U.S. secretary of state unconcerned over 'gangster-like' N Korea talks

Frederick Owens
July 10, 2018

Secretary of State Mike Pompeo starts his second day in Pyongyang, Saturday, looking to make progress in tense negotiations between the US and North Korea to dismantle the country's nuclear program.

Following his meeting with his South Korean and Japanese counterpart Kang Kyung-wha and Taro Kono, Pompeo said while there was progress made on denuclearization, the U.S. and its allies will continue to apply worldwide sanctions until North Korea completely abandons its nuclear arsenal.

His remark came after North Korea expressed harsh criticism after Pompeo and U.S. diplomats wrapped up their meeting with the North Korean counterpart, including Kim Yong-chol, the country's former spy chief and top party official.

His rosy outlook was nearly immediately rejected by North Korea's foreign ministry, which called the USA attitude to the talks "regrettable" and accused the United States of making unilateral demands for denuclearization.

Before Pompeo's visit, US officials had named the missile test engine site that the North Koreans agreed to destroy - a commitment that was also made at the Singapore summit.

But cross-border relations have warmed after South Korean President Moon Jae-in - who has championed dialogue with the isolated North since taking office past year - held a landmark summit with the North's leader Kim Jong Un in April. Trump offered security guarantees to Pyongyang and pledged to suspend the large-scale military drills with South Korea.

US Secretary of State Mike Pompeo yesterday brushed aside North Korea's accusation of "gangster-like" denuclearization demands.

The secretary of state is under pressure to deliver a more concrete disarmament plan after the two leaders signed a vague one and a half page document that didn't provide a timetable for dismantling North Korea's nuclear arsenal. But many nuclear and policy experts say it would take several years to denuclearize the Korean Peninsula, if not decades.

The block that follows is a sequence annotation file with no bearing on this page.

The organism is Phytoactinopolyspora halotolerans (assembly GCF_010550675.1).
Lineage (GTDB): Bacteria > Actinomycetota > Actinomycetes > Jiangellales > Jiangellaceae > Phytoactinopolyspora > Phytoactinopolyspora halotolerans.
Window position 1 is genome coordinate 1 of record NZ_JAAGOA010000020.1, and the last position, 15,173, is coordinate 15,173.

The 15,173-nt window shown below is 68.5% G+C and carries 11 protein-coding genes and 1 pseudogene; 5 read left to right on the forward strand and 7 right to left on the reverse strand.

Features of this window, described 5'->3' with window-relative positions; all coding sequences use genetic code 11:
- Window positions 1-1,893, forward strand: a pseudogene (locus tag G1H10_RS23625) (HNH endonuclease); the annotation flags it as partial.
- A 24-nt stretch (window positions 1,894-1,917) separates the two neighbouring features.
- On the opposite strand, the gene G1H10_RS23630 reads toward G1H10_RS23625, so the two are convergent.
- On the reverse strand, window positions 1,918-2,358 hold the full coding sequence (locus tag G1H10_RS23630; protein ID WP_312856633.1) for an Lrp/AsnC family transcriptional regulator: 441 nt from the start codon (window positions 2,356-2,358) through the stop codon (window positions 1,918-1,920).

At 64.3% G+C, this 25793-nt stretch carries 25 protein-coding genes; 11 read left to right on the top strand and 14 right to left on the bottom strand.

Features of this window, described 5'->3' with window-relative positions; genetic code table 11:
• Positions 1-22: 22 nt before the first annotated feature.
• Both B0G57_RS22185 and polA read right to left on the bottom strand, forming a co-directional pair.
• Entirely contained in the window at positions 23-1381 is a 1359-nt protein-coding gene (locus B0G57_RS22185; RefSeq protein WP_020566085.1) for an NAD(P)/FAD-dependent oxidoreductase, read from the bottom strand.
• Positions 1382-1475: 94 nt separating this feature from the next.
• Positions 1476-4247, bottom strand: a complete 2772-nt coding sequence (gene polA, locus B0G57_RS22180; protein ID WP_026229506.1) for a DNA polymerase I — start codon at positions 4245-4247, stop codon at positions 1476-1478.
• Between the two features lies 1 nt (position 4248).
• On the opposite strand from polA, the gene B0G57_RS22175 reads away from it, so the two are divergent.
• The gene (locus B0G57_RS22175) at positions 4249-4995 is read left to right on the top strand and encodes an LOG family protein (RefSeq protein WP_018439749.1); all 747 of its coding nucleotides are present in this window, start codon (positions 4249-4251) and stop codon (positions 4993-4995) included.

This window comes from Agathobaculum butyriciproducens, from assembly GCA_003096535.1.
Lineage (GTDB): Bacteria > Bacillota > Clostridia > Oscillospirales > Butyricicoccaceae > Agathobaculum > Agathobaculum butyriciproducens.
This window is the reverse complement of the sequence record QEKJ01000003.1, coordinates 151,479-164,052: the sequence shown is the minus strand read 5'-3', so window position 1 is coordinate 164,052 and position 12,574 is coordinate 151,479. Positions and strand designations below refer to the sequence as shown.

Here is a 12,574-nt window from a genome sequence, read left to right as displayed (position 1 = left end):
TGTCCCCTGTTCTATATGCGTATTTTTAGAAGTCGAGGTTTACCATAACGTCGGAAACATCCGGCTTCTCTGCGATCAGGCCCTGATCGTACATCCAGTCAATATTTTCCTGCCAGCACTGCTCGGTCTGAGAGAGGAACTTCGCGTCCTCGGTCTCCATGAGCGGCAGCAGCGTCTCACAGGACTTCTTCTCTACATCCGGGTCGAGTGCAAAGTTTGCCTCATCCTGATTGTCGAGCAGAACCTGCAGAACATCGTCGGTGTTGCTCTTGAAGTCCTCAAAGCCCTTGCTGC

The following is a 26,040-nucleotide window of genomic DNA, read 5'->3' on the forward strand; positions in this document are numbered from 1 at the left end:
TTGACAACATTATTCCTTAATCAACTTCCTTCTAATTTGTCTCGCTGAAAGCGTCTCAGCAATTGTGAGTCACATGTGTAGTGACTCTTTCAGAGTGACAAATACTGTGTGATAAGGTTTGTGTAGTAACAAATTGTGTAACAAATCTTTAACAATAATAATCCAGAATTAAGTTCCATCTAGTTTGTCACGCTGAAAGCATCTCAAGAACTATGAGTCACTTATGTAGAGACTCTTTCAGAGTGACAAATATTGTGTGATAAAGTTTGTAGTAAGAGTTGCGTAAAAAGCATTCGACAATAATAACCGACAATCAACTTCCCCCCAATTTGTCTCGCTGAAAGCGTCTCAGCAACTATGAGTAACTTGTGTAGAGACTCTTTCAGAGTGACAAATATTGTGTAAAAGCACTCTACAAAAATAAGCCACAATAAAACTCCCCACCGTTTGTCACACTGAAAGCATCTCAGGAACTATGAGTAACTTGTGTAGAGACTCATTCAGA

The secretary of state acknowledged that "the road ahead will be hard and challenging" and vowed to keep punishing economic sanctions in place "until final fully verified denuclearization" is achieved.

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In a speech on Sunday in Vietnam, Pompeo urged North Korea to follow the example of Vietnam, saying he believed Pyongyang could replicate Hanoi's path to normal relations with Washington and to prosperity.

North Korean officials also described the ongoing negotiations as "gangster-like" demands but Pompeo downplayed the comments and blamed the press for criticizing the progress made so far.

Meanwhile, satellite images posted online by researchers show North Korea continuing to expand a ballistic missile manufacturing site while also upgrading a separate nuclear facility.

After the Singapore summit in June, which also saw the USA promise to end military drills with South Korea, Mr Trump claimed that the North no longer posed a nuclear threat. Pompeo never definitively said he would not meet with Kim.

Unlike his previous two trips to North Korea, which were made before the summit, Pompeo didn't meet with Kim Jong Un. Speaking to Fox News, Graham said that the ongoing trade war between the U.S. and China is the major reason for the pushback by Pyongyang.

He noted, however, that "there are things that I have to clarify", Reuters reported.

Speaking on Fox News Sunday, Graham said: "I see China's hands all over this", adding that there is "no doubt" in his mind that China is "pulling the North Koreans back".

"Director Kim I slept just fine", Secretary Pompeo said. Pompeo spoke with Trump, Bolton and White House chief of staff John Kelly on Saturday before his second round of meetings with Kim Yong Chol.

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